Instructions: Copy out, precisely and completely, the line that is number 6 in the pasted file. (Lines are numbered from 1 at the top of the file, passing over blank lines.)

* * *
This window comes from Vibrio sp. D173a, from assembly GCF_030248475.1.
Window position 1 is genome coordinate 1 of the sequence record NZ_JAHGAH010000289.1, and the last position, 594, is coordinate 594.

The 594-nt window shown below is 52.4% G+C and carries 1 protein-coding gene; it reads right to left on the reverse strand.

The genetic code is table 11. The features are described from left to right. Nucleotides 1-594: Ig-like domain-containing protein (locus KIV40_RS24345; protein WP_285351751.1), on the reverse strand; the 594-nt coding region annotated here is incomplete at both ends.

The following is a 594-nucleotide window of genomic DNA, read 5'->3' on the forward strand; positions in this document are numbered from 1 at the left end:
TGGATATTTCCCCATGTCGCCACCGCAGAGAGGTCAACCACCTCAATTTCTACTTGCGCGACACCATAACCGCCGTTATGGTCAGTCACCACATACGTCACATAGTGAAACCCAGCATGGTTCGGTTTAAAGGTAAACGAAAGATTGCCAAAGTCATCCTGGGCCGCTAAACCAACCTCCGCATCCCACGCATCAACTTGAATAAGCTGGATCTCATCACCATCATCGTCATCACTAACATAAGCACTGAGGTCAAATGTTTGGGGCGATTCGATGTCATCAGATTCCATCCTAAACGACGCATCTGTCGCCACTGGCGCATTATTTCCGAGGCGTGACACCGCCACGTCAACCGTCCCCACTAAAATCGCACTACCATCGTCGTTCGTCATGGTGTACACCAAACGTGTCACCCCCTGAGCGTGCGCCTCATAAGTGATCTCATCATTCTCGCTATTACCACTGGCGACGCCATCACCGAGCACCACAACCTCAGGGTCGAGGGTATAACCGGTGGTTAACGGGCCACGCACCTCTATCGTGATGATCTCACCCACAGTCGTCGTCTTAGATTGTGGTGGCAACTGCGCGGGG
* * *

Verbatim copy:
TGGATATTTCCCCATGTCGCCACCGCAGAGAGGTCAACCACCTCAATTTCTACTTGCGCGACACCATAACCGCCGTTATGGTCAGTCACCACATACGTCACATAGTGAAACCCAGCATGGTTCGGTTTAAAGGTAAACGAAAGATTGCCAAAGTCATCCTGGGCCGCTAAACCAACCTCCGCATCCCACGCATCAACTTGAATAAGCTGGATCTCATCACCATCATCGTCATCACTAACATAAGCACTGAGGTCAAATGTTTGGGGCGATTCGATGTCATCAGATTCCATCCTAAACGACGCATCTGTCGCCACTGGCGCATTATTTCCGAGGCGTGACACCGCCACGTCAACCGTCCCCACTAAAATCGCACTACCATCGTCGTTCGTCATGGTGTACACCAAACGTGTCACCCCCTGAGCGTGCGCCTCATAAGTGATCTCATCATTCTCGCTATTACCACTGGCGACGCCATCACCGAGCACCACAACCTCAGGGTCGAGGGTATAACCGGTGGTTAACGGGCCACGCACCTCTATCGTGATGATCTCACCCACAGTCGTCGTCTTAGATTGTGGTGGCAACTGCGCGGGG